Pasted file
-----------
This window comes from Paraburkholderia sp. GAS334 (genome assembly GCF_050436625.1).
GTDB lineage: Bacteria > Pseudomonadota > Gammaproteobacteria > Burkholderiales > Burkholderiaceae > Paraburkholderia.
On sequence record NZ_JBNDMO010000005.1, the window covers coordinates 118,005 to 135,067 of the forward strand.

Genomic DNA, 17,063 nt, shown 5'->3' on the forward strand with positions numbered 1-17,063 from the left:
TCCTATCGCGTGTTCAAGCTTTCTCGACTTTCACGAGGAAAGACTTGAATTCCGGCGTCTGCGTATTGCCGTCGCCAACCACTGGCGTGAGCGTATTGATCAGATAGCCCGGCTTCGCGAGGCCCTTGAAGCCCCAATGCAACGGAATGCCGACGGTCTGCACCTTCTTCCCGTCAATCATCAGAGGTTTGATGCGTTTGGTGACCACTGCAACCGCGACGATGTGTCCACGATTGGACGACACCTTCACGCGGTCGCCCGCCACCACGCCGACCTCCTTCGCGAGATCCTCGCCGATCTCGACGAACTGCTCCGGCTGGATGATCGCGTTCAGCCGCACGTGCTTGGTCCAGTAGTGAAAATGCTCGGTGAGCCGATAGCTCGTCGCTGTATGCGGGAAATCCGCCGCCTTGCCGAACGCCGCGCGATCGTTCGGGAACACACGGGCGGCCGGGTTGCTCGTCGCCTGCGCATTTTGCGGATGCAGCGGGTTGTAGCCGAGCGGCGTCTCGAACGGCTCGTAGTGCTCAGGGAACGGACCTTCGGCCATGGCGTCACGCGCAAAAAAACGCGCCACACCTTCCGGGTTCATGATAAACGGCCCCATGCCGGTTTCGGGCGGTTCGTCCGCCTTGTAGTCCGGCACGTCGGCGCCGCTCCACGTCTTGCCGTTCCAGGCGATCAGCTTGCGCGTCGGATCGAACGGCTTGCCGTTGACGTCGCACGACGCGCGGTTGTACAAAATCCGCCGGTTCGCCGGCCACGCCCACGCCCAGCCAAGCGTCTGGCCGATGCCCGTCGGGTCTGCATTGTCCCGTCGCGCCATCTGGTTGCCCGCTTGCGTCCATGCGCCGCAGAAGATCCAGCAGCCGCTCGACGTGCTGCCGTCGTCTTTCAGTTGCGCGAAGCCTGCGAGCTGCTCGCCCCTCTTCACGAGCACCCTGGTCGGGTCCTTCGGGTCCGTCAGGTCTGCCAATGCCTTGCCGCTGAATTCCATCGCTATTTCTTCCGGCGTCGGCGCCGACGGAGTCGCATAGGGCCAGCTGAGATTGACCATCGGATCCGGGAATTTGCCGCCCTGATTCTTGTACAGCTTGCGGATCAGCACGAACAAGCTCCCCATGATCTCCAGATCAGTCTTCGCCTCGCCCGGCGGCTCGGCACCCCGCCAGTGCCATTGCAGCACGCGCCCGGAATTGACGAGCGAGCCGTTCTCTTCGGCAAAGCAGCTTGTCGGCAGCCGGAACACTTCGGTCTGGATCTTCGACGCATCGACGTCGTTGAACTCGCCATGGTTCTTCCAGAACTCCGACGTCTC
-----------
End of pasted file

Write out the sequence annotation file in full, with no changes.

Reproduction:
This window comes from Paraburkholderia sp. GAS334 (genome assembly GCF_050436625.1).
GTDB lineage: Bacteria > Pseudomonadota > Gammaproteobacteria > Burkholderiales > Burkholderiaceae > Paraburkholderia.
On sequence record NZ_JBNDMO010000005.1, the window covers coordinates 118,005 to 135,067 of the forward strand.

Genomic DNA, 17,063 nt, shown 5'->3' on the forward strand with positions numbered 1-17,063 from the left:
TCCTATCGCGTGTTCAAGCTTTCTCGACTTTCACGAGGAAAGACTTGAATTCCGGCGTCTGCGTATTGCCGTCGCCAACCACTGGCGTGAGCGTATTGATCAGATAGCCCGGCTTCGCGAGGCCCTTGAAGCCCCAATGCAACGGAATGCCGACGGTCTGCACCTTCTTCCCGTCAATCATCAGAGGTTTGATGCGTTTGGTGACCACTGCAACCGCGACGATGTGTCCACGATTGGACGACACCTTCACGCGGTCGCCCGCCACCACGCCGACCTCCTTCGCGAGATCCTCGCCGATCTCGACGAACTGCTCCGGCTGGATGATCGCGTTCAGCCGCACGTGCTTGGTCCAGTAGTGAAAATGCTCGGTGAGCCGATAGCTCGTCGCTGTATGCGGGAAATCCGCCGCCTTGCCGAACGCCGCGCGATCGTTCGGGAACACACGGGCGGCCGGGTTGCTCGTCGCCTGCGCATTTTGCGGATGCAGCGGGTTGTAGCCGAGCGGCGTCTCGAACGGCTCGTAGTGCTCAGGGAACGGACCTTCGGCCATGGCGTCACGCGCAAAAAAACGCGCCACACCTTCCGGGTTCATGATAAACGGCCCCATGCCGGTTTCGGGCGGTTCGTCCGCCTTGTAGTCCGGCACGTCGGCGCCGCTCCACGTCTTGCCGTTCCAGGCGATCAGCTTGCGCGTCGGATCGAACGGCTTGCCGTTGACGTCGCACGACGCGCGGTTGTACAAAATCCGCCGGTTCGCCGGCCACGCCCACGCCCAGCCAAGCGTCTGGCCGATGCCCGTCGGGTCTGCATTGTCCCGTCGCGCCATCTGGTTGCCCGCTTGCGTCCATGCGCCGCAGAAGATCCAGCAGCCGCTCGACGTGCTGCCGTCGTCTTTCAGTTGCGCGAAGCCTGCGAGCTGCTCGCCCCTCTTCACGAGCACCCTGGTCGGGTCCTTCGGGTCCGTCAGGTCTGCCAATGCCTTGCCGCTGAATTCCATCGCTATTTCTTCCGGCGTCGGCGCCGACGGAGTCGCATAGGGCCAGCTGAGATTGACCATCGGATCCGGGAATTTGCCGCCCTGATTCTTGTACAGCTTGCGGATCAGCACGAACAAGCTCCCCATGATCTCCAGATCAGTCTTCGCCTCGCCCGGCGGCTCGGCACCCCGCCAGTGCCATTGCAGCACGCGCCCGGAATTGACGAGCGAGCCGTTCTCTTCGGCAAAGCAGCTTGTCGGCAGCCGGAACACTTCGGTCTGGATCTTCGACGCATCGACGTCGTTGAACTCGCCATGGTTCTTCCAGAACTCCGACGTCTC